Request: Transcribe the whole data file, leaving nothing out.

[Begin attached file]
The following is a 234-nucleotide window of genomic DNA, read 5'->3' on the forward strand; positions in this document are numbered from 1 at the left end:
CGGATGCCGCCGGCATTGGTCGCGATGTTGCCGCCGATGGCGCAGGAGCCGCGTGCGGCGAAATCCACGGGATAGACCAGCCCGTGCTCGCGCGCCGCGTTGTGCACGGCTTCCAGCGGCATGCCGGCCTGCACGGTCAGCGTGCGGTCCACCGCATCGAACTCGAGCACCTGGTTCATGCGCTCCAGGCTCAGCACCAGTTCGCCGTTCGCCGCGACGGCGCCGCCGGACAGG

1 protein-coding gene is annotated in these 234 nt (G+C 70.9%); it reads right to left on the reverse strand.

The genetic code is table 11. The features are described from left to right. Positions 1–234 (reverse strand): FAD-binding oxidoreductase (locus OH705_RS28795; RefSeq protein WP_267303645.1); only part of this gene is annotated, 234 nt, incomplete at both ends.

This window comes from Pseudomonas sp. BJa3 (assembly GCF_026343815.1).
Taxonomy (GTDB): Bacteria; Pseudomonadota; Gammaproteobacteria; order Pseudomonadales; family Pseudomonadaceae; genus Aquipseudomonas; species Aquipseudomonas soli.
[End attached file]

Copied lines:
The following is a 234-nucleotide window of genomic DNA, read 5'->3' on the forward strand; positions in this document are numbered from 1 at the left end:
CGGATGCCGCCGGCATTGGTCGCGATGTTGCCGCCGATGGCGCAGGAGCCGCGTGCGGCGAAATCCACGGGATAGACCAGCCCGTGCTCGCGCGCCGCGTTGTGCACGGCTTCCAGCGGCATGCCGGCCTGCACGGTCAGCGTGCGGTCCACCGCATCGAACTCGAGCACCTGGTTCATGCGCTCCAGGCTCAGCACCAGTTCGCCGTTCGCCGCGACGGCGCCGCCGGACAGG

1 protein-coding gene is annotated in these 234 nt (G+C 70.9%); it reads right to left on the reverse strand.

The genetic code is table 11. The features are described from left to right. Positions 1–234 (reverse strand): FAD-binding oxidoreductase (locus OH705_RS28795; RefSeq protein WP_267303645.1); only part of this gene is annotated, 234 nt, incomplete at both ends.

This window comes from Pseudomonas sp. BJa3 (assembly GCF_026343815.1).
Taxonomy (GTDB): Bacteria; Pseudomonadota; Gammaproteobacteria; order Pseudomonadales; family Pseudomonadaceae; genus Aquipseudomonas; species Aquipseudomonas soli.